Document Type

Dissertation

Degree

Doctor of Education

Major

Counselor Education

Date of Defense

4-19-2018

Graduate Advisor

Mark Pope, Ph.D.

Co-Advisor

Brian Hutchison, Ph.D.

Committee

Mathew Davis, Ph.D.

Wendy Saul, Ph.D.

Abstract

Native American Nations have been subjected to colonialism for centuries the impact of which led to further traumatic events and disparities. Although recent scholarship has investigated possible relationships between traumas experienced in education and issues such as depression, substance use, poor academic achievement, and suicide, there remained a need for qualitative studies exploring the phenomenon from the voice of the experiencer. The purpose of this study was to investigate the phenomenon of cultural identity silencing of Native American identity in education. Eight young adult self-identified Native American/Alaskan college students between the ages of 18-25 who experienced cultural identity silencing in education were interviewed using Seidman’s three-part model. Each participant took part in three individual 60- 90 minute long Skype interviews each at least a week apart. The following questions were investigated in this study: How is cultural identity silencing of Native American/Alaskan Native identity experienced by young adult Native American/Alaskan Natives in education? What is the psychological meaning of cultural identity silencing of Native American identity? A descriptive phenomenological psychological methodology using Giorgian analysis and researcher epoché was then used to create descriptions of the essential structure of cultural identity silencing phenomenon as it was reconstructed by the participants. Seven essential constituents were described by participants that form the structural description of the phenomenon. These results contribute to a greater understanding and consciousness of the lived experiences of American Indians in education.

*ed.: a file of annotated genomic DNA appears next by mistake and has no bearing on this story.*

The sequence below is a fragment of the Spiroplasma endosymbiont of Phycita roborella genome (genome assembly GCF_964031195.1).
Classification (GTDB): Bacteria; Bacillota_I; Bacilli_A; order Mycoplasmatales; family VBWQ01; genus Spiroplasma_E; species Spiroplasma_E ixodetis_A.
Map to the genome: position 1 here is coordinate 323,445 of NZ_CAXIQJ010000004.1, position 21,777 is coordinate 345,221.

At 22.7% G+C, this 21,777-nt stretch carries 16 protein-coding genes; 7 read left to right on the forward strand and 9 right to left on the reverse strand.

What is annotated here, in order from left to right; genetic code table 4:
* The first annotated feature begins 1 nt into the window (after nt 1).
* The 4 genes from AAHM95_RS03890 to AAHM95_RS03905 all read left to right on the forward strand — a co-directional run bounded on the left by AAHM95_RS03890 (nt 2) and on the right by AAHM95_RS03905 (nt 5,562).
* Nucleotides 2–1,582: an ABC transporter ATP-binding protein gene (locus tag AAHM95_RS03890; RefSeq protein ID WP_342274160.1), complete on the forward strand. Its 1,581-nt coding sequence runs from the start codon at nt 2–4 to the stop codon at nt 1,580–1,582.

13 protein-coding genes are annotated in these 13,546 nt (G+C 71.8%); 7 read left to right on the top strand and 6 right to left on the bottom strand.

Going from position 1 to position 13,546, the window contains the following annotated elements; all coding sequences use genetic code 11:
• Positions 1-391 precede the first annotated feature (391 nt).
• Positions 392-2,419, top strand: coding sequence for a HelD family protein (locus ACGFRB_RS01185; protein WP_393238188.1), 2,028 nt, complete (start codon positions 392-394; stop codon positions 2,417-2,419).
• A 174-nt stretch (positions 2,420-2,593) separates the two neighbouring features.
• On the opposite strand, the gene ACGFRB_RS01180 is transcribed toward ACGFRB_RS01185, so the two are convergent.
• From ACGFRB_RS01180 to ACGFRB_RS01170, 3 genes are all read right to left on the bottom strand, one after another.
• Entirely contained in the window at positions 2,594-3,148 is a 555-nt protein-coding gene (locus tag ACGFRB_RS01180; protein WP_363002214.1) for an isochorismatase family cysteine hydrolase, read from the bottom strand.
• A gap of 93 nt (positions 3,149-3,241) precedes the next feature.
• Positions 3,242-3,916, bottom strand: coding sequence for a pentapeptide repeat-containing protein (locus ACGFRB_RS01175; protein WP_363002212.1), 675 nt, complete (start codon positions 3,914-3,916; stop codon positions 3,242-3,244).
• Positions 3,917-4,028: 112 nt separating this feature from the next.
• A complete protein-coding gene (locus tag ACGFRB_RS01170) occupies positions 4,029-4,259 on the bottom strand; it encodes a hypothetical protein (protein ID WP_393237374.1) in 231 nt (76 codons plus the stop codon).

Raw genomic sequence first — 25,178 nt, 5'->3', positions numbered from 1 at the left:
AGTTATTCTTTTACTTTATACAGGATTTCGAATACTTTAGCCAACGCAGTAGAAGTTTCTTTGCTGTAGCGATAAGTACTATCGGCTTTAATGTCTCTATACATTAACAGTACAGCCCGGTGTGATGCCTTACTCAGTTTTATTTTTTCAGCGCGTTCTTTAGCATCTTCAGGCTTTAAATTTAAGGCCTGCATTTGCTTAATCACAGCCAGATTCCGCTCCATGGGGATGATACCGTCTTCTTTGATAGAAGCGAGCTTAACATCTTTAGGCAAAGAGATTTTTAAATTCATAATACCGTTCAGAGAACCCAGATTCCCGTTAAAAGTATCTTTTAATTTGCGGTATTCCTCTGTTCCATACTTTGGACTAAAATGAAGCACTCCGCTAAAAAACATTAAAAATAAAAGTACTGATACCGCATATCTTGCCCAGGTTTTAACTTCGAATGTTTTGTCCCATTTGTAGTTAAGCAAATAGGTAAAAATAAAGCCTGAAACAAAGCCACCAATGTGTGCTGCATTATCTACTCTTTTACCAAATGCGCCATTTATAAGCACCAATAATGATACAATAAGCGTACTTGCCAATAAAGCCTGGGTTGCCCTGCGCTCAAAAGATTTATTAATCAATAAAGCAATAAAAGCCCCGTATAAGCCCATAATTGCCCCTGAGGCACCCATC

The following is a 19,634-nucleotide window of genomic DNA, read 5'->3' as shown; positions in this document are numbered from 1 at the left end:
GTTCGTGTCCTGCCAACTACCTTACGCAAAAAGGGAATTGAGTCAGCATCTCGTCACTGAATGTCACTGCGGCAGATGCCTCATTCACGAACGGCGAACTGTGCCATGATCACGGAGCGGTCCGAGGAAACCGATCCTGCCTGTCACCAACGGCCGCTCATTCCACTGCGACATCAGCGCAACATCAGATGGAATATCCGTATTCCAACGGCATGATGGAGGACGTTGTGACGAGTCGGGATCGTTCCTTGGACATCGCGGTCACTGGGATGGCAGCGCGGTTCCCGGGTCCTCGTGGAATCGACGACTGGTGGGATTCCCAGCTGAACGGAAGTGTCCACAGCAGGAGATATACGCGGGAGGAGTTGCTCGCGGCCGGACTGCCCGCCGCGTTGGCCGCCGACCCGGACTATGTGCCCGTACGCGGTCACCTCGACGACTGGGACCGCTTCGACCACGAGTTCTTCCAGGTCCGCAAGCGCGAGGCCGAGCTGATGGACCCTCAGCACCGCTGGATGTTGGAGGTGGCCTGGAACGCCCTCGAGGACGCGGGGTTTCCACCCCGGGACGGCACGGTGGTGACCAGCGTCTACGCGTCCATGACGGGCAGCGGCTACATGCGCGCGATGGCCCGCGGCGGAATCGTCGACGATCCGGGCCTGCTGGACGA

Available for download on Tuesday, October 22, 2019

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